Also my birthday month.
Agatha Christie, Queen of Mystery, and the most widely read author in the world besides God and Shakespeare. To be fair, I haven’t always enjoyed her work. It took me a lot of false starts when I was younger to really get into her style of writing, coming off the back of a childhood reading Enid Blyton’s calibre of mystery, Christie was just too incomprehensible. Today, of course, I pick up her books over and over again, always enjoying the puzzle, and in the latest rereading appreciating her humour that I had never previously realized existed.
I often wonder, if I have to hook someone into Agatha Christie, what is the first book that I would recommend to them? It’s the Doctor Who Dilemma if you will. I would never subject the uninitiated to the first season of Doctor Who, so I always recommend starting with Blink since Sally Sparrow is the perfect character to help a new watcher understand who The Doctor is, the complexity of Time, the magic of Space, the coolness of The Tardis, and of course, the best villains in Who: The Weeping Angels. Once there, I usually recommend skipping ahead to the Eleventh Doctor (Series 5, Episode 1) for the amazing River Song arc of course with an optional viewing of Silence In the Library along the way.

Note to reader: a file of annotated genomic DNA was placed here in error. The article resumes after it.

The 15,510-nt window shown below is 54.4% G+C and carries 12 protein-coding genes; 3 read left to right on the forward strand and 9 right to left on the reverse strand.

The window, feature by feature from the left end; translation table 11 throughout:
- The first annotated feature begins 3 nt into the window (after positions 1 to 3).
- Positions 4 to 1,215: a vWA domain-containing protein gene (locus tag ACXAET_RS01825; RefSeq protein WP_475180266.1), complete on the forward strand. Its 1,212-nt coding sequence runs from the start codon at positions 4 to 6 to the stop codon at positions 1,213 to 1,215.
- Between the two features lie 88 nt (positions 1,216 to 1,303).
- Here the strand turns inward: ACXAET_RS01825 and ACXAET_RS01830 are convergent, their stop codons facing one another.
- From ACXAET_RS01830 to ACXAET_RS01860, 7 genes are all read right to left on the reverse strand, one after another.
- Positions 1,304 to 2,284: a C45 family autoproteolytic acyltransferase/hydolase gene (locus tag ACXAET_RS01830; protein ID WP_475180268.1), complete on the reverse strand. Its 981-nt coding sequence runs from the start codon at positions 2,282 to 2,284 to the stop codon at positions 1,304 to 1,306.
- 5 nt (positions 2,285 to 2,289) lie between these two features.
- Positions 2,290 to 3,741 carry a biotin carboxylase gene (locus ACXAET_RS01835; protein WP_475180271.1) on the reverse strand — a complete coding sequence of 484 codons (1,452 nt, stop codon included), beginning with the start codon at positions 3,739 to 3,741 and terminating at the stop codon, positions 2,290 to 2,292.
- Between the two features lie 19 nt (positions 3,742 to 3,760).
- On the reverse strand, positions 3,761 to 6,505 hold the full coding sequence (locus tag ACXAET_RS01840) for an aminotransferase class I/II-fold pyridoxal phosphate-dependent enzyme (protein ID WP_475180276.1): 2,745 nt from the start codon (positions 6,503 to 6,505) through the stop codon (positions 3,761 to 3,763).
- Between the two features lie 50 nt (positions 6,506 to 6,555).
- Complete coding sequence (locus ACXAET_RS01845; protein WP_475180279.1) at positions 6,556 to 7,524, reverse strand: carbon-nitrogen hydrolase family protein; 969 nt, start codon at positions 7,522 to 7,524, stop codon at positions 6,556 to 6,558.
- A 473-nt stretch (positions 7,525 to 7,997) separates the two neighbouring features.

For Christie, the same principle applies, you want to get a taste of how good it can get without reading the best or the worst as the very first book. I still haven’t figured it out, though I would keep my personal favourites Murder of Roger Ackroyd, Murder on the Orient Express and And Then There Were None for later so that their denouements can be most impactful (it’s how one doesn’t watch A Good Man Goes To War or The Angels Take Manhattan before getting familiar with The Doctor).
The brief interlude from my Christie-binge was Hemingway. Yeah, I don’t know what’s wrong with me either. The Sun Also Rises is a classic and like all classics, seems much more polarizing than most modern books. Some people hate it, “it’s so boring!” and others love it, “it changed my life!” I… waffled. At some point I thought I was bored, but I couldn’t stop reading, at other points I thought I was swept up in wanderlust, but I couldn’t get over the descriptions of Robert Cohn (how Jewish is he?!) and Brett Ashley (what an intimidating creature a sexually independent woman is!). The best I can say about Hemingway is that I’m conflicted. He reminded me of my mixed feelings with The Sirens of Titan, a legendary writer, but also a product of his time some of whose prejudices haven’t aged well. I always wonder – does that mean we should stop reading these books? And I answer myself, no, we shouldn’t, but it does seem extremely important to consider other books by historically under-appreciated authors to the fore and consider them our classics too.
After being entrenched in fantastically written but obviously biased twentienth century American and British authors, I think next month needs to be more international.